Coming into the film, there were immediate concerns about casting. In particular, could Twilight sensation Kristen Stewart pull off a badass original like Joan Jett? And could the precocious former child star, Dakota Fanning, redirect her innocent image into a drugged out bombshell like Cherie Currie? Unfortunately, the suspicions prove to be warranted. Soft spoken and sulking, Stewart clings onto introverted tendencies in a role that requires her to be more brash and larger than life. And Fanning fails to shake her pristine past as exemplified in Dreamer and Charlotte's Web, projecting too much of a sublime goody too shoes rather than an addict and victim of abuse.

Both of these roles are critical to the film's success and yet, neither is able to match the energy and flamboyance of Michael Shannon's Kim Fowley. As the Svengali-esque manager, Shannon is part Bowie, part sadist, and full time drill sergeant. When he goes on a tirade, boisterously encouraging the girls to come out of their shells and embrace true rock n' roll, it's an all out assault. "You dogs would be lucky to get a gig singing in the shower," he yells. "Go sell Girl Scout cookies!" For audiences, the message is clear: more intensity! But for the characters in the band, the words seem to fall on deaf ears.

The film was directed by Floria Sigismondi and it represents her feature debut after many years as a photographer and music video director for such artists as Marilyn Manson, David Bowie, Sheryl Crow, Christina Aguilera, and The Cure. Here, there is definitely an aesthetic beauty at work, where soft and edgy palettes come together to create a lair of hazy and seductive night club environs. Not to mention many lasting impressions, like Joan Jett voicing "I Love Rock N' Roll" in a bath tub (as a cover) and Kim Fowley sitting in a chair that resembles a bird cage. Yet, memorable as they are, Sigismondi's focus on the glitter and glam trumps the focus on substance and story and ultimately leads the film astray.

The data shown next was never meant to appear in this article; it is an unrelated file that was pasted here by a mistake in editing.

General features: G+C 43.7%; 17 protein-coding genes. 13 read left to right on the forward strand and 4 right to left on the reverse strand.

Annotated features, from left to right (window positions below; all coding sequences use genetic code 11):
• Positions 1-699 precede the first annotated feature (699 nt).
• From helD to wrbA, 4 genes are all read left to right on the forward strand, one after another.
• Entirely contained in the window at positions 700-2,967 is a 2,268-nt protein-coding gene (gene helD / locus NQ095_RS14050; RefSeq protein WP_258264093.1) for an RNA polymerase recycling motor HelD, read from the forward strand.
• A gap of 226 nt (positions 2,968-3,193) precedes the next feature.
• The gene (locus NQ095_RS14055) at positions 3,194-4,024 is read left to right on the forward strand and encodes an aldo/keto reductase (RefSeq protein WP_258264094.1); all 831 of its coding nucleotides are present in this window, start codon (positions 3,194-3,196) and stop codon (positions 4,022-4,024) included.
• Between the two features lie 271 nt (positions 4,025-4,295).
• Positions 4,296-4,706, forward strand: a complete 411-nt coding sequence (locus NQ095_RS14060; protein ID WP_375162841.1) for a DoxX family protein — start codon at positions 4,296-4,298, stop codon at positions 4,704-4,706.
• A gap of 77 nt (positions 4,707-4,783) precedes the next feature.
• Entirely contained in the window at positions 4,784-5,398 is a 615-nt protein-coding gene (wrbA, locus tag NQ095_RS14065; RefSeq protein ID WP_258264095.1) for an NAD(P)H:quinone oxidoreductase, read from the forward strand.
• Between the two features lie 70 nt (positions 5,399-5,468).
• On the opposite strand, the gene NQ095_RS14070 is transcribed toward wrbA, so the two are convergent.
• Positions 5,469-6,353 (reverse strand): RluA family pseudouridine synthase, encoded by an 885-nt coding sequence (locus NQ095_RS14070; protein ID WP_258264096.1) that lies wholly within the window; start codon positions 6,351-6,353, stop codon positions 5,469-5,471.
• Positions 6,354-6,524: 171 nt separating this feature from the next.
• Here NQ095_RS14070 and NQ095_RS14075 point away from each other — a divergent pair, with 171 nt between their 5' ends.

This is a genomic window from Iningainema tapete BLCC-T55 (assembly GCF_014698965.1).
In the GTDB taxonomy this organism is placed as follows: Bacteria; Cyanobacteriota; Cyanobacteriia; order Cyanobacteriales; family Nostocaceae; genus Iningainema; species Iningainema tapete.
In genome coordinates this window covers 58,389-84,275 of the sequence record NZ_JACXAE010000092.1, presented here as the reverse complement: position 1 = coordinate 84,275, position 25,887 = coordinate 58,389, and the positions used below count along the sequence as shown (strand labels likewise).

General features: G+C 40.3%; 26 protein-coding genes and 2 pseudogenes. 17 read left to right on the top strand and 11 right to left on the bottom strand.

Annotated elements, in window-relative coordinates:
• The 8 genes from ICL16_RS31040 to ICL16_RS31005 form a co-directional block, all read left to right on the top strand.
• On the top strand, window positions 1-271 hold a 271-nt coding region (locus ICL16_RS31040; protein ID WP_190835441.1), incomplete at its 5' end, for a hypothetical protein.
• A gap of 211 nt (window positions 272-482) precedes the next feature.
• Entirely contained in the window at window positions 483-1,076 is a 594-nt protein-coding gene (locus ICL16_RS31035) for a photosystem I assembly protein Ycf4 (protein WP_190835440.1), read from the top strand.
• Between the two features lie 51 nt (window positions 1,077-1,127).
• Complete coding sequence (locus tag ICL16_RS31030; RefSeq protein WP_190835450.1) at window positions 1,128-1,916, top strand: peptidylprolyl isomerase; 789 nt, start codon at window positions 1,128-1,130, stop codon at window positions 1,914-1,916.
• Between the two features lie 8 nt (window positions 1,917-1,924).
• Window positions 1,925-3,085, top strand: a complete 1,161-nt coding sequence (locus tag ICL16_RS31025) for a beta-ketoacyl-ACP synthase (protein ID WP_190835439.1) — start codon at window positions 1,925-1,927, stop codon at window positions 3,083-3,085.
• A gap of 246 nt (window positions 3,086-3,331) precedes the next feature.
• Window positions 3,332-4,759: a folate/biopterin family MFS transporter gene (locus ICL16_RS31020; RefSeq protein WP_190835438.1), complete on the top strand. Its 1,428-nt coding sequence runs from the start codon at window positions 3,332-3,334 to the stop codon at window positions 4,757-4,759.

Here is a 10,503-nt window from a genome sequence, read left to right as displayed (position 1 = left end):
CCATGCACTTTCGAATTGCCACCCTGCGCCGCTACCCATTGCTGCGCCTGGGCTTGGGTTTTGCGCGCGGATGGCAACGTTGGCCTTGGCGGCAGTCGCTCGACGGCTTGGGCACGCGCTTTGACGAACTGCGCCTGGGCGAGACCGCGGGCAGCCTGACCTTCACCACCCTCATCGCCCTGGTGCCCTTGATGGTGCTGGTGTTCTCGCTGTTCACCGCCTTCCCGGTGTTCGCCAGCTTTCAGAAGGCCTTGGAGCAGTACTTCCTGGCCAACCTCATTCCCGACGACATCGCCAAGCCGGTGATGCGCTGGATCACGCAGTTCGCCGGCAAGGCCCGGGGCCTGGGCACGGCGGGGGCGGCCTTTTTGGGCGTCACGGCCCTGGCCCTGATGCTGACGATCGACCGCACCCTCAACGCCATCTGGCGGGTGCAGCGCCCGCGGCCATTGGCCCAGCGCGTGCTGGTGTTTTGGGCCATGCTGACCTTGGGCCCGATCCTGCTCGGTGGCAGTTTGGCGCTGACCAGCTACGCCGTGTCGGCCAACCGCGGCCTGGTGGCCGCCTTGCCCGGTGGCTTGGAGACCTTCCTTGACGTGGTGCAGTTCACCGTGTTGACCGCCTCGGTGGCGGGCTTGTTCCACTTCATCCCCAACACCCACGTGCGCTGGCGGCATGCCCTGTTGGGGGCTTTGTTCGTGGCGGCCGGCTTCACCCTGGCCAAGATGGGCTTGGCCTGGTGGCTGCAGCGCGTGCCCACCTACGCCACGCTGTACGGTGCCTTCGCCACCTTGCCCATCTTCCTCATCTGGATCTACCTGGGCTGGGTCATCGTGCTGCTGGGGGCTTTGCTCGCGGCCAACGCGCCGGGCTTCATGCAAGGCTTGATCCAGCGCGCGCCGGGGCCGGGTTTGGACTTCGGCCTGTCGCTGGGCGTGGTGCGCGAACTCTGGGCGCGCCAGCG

The Runaways is based on Cherie Currie's memoirs, but one can't help think that the story would have been better served focusing on Joan Jett, a rock legend whose music is very much alive today. Instead, the film plods through familiar biopic territory - the formation of a band, the initiation into show business, the rise to stardom, the sex and drugs, and the creative differences that eventually lead to dissolution. And it only hints at Currie's home life - a resentful sister, a runaway mother, and an alcoholic father. Sure, there are unique moments as Joan Jett defies her guitar instructor, Cherie channels David Bowie, and The Runaways learn how to take criticism. But none of this really tells you anything about their background and character, what their motivations are, and why their music was so important.

Following the breakup of The Runaways in 1979, Cherie Currie went on to act in several movies and eventually released a solo LP, "Beauty's Only Skin Deep," with her twin sister Marie, which coincidentally, was produced by Kim Fowley. Unlike her band mates, Joan Jett and Lita Ford, she was unable to recapture the former glory with The Runaways. At the height of their success, no one could imagine the profound impact the band would have on the music world. Today, that picture is clear, but sadly, the film fails to capture the essence. By regurgitating a biopic formula and delivering a rudimentary story with no back story or character development, all context is lost. "I love rock n' roll," shouts Joan Jett, her fist pumping firmly in the air. But based on this interpretation of The Runaways, you wouldn't necessarily believe it.